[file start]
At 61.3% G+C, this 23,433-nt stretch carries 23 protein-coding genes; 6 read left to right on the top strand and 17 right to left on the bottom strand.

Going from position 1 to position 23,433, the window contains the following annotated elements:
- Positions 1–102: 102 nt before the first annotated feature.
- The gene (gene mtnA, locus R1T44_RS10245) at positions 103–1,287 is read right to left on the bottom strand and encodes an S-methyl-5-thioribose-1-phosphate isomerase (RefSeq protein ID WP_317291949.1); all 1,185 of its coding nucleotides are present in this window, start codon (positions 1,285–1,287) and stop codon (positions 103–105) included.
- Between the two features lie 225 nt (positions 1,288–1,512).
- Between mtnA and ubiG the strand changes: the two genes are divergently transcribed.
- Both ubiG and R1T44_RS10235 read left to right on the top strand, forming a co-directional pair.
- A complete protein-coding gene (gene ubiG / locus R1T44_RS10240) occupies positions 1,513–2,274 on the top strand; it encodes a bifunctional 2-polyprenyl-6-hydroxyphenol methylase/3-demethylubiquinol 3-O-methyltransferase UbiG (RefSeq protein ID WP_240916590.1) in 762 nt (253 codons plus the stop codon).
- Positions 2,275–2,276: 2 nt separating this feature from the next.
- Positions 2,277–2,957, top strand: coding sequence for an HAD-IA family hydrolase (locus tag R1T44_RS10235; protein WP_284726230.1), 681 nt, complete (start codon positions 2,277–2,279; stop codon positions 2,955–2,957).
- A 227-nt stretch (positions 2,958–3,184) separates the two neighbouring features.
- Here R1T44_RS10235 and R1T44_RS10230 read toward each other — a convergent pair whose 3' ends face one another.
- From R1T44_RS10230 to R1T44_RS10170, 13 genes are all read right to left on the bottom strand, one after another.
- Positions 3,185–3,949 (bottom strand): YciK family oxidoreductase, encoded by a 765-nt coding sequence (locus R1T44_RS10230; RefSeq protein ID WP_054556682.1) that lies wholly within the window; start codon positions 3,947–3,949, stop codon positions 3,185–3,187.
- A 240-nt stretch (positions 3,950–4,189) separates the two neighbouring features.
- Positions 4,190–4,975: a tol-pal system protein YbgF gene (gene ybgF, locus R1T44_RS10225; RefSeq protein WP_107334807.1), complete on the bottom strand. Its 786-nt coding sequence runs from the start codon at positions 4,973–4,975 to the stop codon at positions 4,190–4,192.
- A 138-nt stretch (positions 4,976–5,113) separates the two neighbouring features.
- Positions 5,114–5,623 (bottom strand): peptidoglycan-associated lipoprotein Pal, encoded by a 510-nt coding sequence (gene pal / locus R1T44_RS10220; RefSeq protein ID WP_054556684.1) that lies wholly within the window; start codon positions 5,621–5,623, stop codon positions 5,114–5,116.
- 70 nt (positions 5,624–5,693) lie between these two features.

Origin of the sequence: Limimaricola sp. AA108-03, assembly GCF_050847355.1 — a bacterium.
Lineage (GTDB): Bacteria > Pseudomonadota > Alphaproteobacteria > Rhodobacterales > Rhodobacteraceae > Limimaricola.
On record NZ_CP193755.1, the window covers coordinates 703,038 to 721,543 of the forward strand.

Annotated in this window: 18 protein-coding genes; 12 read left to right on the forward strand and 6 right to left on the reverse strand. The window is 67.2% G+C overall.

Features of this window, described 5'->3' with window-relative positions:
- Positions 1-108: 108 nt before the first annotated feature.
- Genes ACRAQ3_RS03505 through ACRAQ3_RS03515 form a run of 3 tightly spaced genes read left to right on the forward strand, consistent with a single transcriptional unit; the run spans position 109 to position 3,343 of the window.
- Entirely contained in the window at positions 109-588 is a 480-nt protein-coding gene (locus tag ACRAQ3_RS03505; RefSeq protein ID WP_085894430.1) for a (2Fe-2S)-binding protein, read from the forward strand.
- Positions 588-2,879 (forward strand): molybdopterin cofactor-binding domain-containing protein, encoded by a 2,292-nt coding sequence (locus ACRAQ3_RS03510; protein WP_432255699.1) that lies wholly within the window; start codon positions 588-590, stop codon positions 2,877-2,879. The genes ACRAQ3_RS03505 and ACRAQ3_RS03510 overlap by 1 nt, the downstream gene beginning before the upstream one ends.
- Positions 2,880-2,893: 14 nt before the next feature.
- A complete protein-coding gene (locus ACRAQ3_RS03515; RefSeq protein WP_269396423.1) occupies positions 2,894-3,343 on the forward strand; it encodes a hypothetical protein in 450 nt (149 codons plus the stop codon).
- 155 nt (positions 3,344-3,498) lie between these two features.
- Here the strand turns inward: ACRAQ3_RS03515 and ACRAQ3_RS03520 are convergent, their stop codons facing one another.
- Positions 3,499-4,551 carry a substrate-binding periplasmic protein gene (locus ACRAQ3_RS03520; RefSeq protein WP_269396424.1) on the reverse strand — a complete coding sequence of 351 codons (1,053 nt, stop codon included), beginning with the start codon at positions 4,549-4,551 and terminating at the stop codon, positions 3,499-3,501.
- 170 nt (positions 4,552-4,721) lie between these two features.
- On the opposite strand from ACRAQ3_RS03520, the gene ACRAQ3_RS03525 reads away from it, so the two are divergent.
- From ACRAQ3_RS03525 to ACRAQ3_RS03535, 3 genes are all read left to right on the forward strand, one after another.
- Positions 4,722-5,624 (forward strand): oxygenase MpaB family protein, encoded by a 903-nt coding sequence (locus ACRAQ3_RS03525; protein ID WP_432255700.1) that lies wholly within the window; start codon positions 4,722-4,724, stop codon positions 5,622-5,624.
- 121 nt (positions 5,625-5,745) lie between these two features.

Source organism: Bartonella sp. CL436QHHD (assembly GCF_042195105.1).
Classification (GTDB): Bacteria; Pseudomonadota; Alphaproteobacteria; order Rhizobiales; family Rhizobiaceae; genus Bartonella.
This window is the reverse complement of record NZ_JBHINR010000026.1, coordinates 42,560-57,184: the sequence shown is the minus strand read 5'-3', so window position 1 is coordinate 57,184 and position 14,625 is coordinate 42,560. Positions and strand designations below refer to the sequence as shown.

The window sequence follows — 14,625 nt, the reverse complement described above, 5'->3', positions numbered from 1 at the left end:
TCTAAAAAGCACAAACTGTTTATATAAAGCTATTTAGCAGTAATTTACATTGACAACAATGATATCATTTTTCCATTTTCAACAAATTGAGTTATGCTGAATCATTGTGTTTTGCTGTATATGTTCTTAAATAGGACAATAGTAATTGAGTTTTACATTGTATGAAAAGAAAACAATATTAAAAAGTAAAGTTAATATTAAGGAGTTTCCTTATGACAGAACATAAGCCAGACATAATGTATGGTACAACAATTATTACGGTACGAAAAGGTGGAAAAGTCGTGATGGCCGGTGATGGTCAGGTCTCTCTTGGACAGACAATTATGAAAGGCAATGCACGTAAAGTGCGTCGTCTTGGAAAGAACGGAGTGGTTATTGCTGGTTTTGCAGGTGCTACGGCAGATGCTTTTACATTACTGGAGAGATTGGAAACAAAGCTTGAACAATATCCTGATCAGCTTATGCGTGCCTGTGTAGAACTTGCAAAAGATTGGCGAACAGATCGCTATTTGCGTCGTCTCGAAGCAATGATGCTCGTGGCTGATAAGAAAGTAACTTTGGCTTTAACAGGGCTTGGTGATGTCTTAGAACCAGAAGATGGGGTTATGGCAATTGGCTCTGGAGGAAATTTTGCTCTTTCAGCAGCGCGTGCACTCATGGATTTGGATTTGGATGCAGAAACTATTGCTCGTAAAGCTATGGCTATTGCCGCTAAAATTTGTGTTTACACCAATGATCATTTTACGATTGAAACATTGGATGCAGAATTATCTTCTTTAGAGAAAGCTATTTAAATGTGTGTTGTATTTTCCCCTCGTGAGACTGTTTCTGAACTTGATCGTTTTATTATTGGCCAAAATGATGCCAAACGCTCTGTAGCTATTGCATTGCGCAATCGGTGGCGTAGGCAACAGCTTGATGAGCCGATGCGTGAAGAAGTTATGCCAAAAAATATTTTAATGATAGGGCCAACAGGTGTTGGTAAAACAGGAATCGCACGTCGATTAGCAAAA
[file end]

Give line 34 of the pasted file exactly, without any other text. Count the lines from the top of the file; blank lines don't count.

- 170 nt (positions 4,552-4,721) lie between these two features.